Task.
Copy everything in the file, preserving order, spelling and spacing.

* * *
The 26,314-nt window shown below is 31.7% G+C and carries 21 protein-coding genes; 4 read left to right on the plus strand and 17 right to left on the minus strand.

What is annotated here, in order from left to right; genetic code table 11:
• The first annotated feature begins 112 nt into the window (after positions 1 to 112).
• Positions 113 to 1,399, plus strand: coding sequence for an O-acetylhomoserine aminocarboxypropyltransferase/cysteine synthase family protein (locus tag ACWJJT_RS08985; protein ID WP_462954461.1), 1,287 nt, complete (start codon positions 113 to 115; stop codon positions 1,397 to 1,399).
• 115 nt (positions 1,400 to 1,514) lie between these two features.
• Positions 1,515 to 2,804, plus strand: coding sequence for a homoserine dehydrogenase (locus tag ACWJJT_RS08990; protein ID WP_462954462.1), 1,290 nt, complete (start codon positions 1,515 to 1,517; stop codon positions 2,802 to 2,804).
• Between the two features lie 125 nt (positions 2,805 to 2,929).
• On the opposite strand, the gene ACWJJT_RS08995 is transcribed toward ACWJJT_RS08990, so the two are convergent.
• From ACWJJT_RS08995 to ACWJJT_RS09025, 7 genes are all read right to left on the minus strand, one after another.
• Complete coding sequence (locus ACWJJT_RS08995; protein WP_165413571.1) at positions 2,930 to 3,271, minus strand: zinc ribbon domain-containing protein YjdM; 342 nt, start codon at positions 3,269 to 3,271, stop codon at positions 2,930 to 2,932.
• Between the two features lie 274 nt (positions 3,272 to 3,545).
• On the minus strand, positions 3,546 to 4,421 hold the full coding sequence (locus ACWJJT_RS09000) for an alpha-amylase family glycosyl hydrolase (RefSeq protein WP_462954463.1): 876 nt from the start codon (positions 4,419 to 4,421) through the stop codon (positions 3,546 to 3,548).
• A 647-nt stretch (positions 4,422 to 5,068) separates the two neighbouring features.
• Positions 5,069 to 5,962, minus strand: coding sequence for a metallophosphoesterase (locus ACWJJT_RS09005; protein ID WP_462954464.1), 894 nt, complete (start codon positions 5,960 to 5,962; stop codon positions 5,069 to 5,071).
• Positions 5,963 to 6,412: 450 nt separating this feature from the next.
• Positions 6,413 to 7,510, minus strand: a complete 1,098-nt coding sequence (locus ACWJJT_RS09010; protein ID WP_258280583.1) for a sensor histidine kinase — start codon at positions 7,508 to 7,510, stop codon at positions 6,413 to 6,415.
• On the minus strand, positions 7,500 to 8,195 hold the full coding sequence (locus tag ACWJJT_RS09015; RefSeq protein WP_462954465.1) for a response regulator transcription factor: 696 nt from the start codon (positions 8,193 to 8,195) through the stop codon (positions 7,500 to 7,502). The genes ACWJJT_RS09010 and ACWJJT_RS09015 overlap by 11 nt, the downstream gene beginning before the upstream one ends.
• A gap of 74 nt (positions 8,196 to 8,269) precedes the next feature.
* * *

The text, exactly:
The 26,314-nt window shown below is 31.7% G+C and carries 21 protein-coding genes; 4 read left to right on the plus strand and 17 right to left on the minus strand.

What is annotated here, in order from left to right; genetic code table 11:
• The first annotated feature begins 112 nt into the window (after positions 1 to 112).
• Positions 113 to 1,399, plus strand: coding sequence for an O-acetylhomoserine aminocarboxypropyltransferase/cysteine synthase family protein (locus tag ACWJJT_RS08985; protein ID WP_462954461.1), 1,287 nt, complete (start codon positions 113 to 115; stop codon positions 1,397 to 1,399).
• 115 nt (positions 1,400 to 1,514) lie between these two features.
• Positions 1,515 to 2,804, plus strand: coding sequence for a homoserine dehydrogenase (locus tag ACWJJT_RS08990; protein ID WP_462954462.1), 1,290 nt, complete (start codon positions 1,515 to 1,517; stop codon positions 2,802 to 2,804).
• Between the two features lie 125 nt (positions 2,805 to 2,929).
• On the opposite strand, the gene ACWJJT_RS08995 is transcribed toward ACWJJT_RS08990, so the two are convergent.
• From ACWJJT_RS08995 to ACWJJT_RS09025, 7 genes are all read right to left on the minus strand, one after another.
• Complete coding sequence (locus ACWJJT_RS08995; protein WP_165413571.1) at positions 2,930 to 3,271, minus strand: zinc ribbon domain-containing protein YjdM; 342 nt, start codon at positions 3,269 to 3,271, stop codon at positions 2,930 to 2,932.
• Between the two features lie 274 nt (positions 3,272 to 3,545).
• On the minus strand, positions 3,546 to 4,421 hold the full coding sequence (locus ACWJJT_RS09000) for an alpha-amylase family glycosyl hydrolase (RefSeq protein WP_462954463.1): 876 nt from the start codon (positions 4,419 to 4,421) through the stop codon (positions 3,546 to 3,548).
• A 647-nt stretch (positions 4,422 to 5,068) separates the two neighbouring features.
• Positions 5,069 to 5,962, minus strand: coding sequence for a metallophosphoesterase (locus ACWJJT_RS09005; protein ID WP_462954464.1), 894 nt, complete (start codon positions 5,960 to 5,962; stop codon positions 5,069 to 5,071).
• Positions 5,963 to 6,412: 450 nt separating this feature from the next.
• Positions 6,413 to 7,510, minus strand: a complete 1,098-nt coding sequence (locus ACWJJT_RS09010; protein ID WP_258280583.1) for a sensor histidine kinase — start codon at positions 7,508 to 7,510, stop codon at positions 6,413 to 6,415.
• On the minus strand, positions 7,500 to 8,195 hold the full coding sequence (locus tag ACWJJT_RS09015; RefSeq protein WP_462954465.1) for a response regulator transcription factor: 696 nt from the start codon (positions 8,193 to 8,195) through the stop codon (positions 7,500 to 7,502). The genes ACWJJT_RS09010 and ACWJJT_RS09015 overlap by 11 nt, the downstream gene beginning before the upstream one ends.
• A gap of 74 nt (positions 8,196 to 8,269) precedes the next feature.